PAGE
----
I went for Caisteal Liath first, the higher of the two and the obvious first choice. It's a beautifully exposed place. A path winds upward among a couple outcrops to emerge out on this large, flat summit which falls gently away on either side.

My views were a bit limited by the cloud, so my panoramas lacked the distant views. The crows were milling around and having been for a walk down the front of the mountain, I arrived back to find my rucksack pecked open and a pack of cookies flying in mid-air above me. Clever beggers, are those birds!

I continued onward to Meall Mheadhonach, which was really the highlight of my day. It has three tops; the west top, central top and Meall Beag which is at the eastern end.

It's an amazing peak and full of form and interest. The west top is perhaps a little grade 1 scramble, but the central top crowns the lot. This great triangular peak is sufficiently steep at the top to break out into rock. I had a root around these crags, first getting diverted onto the very steep south face, which was bad idea. It seems the best route climbs a rock wall immediately right of a cleaved jumble of rocks - which also looks like it's about to fall over so don't pull to hard!

A quick further scramble to the top and I found the flat summit, with a cairn at one end.

I never originally intended to go to Meall Beag, but now I'd climbed the rest it made sense to go and finish the ridge traverse. And it just looked so cool. Meall Beag is a diminuitive little top but it's south-west aspect shears off dramatically. It also looked pretty hard to get up owing to it's steepness. But then these things always do when you look down at them from above. In so many cases, getting to the bottom of a face breaks it up into features.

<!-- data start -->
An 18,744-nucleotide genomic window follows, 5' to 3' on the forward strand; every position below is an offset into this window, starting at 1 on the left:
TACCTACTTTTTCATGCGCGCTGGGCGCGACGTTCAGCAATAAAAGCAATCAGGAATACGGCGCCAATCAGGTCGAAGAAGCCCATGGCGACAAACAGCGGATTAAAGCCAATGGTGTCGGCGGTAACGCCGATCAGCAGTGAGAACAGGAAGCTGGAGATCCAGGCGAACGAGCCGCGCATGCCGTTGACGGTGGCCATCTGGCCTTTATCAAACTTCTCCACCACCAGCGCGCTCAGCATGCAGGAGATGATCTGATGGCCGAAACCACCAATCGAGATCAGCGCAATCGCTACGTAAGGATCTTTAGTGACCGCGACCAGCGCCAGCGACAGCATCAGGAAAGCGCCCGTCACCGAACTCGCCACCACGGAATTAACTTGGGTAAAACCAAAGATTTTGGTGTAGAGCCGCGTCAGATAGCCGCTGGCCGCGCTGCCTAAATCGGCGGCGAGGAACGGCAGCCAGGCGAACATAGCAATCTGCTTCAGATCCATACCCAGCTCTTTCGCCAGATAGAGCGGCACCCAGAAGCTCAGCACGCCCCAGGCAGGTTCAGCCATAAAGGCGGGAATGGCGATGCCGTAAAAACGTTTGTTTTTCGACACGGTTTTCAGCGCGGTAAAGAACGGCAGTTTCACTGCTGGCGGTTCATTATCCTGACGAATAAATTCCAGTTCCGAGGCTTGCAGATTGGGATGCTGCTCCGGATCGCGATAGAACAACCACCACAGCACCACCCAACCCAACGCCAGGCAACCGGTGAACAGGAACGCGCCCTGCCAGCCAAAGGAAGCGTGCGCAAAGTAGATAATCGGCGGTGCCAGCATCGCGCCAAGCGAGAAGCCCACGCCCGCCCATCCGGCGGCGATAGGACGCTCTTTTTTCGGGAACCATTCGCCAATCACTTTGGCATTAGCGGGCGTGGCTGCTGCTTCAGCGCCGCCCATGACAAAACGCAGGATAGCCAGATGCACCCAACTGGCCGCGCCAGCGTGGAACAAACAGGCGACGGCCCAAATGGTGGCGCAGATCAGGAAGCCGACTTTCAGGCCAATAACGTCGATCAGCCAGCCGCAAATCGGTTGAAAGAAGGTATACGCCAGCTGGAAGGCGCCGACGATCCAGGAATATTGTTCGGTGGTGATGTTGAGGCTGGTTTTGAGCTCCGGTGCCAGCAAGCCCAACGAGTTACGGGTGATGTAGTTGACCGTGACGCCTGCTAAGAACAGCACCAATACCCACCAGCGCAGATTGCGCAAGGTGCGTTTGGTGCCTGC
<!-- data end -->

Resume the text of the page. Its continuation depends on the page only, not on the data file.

I followed rough ground down to the base of Meall Beag. I've seen this slope described as highly unpleasant, but I perhaps don't feel the exposure in these places anymore. Once I was at the bottom of Meall Beag, the ground unravelled itself and I was at the cairn shortly after. It is a highly satisfying, impressive little peak in itself.

I retraced my steps over Meall Mheadhonach. Hail showers were blowing in, I was climbing down with hail blowing up and across. This is also the way I located the best route as it's not so obvious from below! Caisteal Liath seemed on the verge of being consumed by mist, and I raced back down to Bealach Mor.

I jogged down the path, and out to the approach track. The hail showers never came to anything and the afternoon was just gently overcast for the final walk back out to the car.

Finished with my walking, I drove south as night fell, finally going to sleep in the Ben Wyvis car park. The following morning; Little Wyvis.

360° Panoramas

Caisteal Liath

Meall Mheadhonach
Times (Time relative to 0.00)
(0.00) 10.35am Glen Canisp parking
(1.10) 11.45am Suileag
(3.00) 1.35pm Caisteal Liath (Suilven)
(3.53) 2.28pm Meall Mheadhonach (Suilven)
(4.08) 2.43pm Meall Beag
(4.20) 2.55pm Meall Mheadhonach (return)
(6.40) 5.15pm Glen Canisp parking

Written: 2017-08-16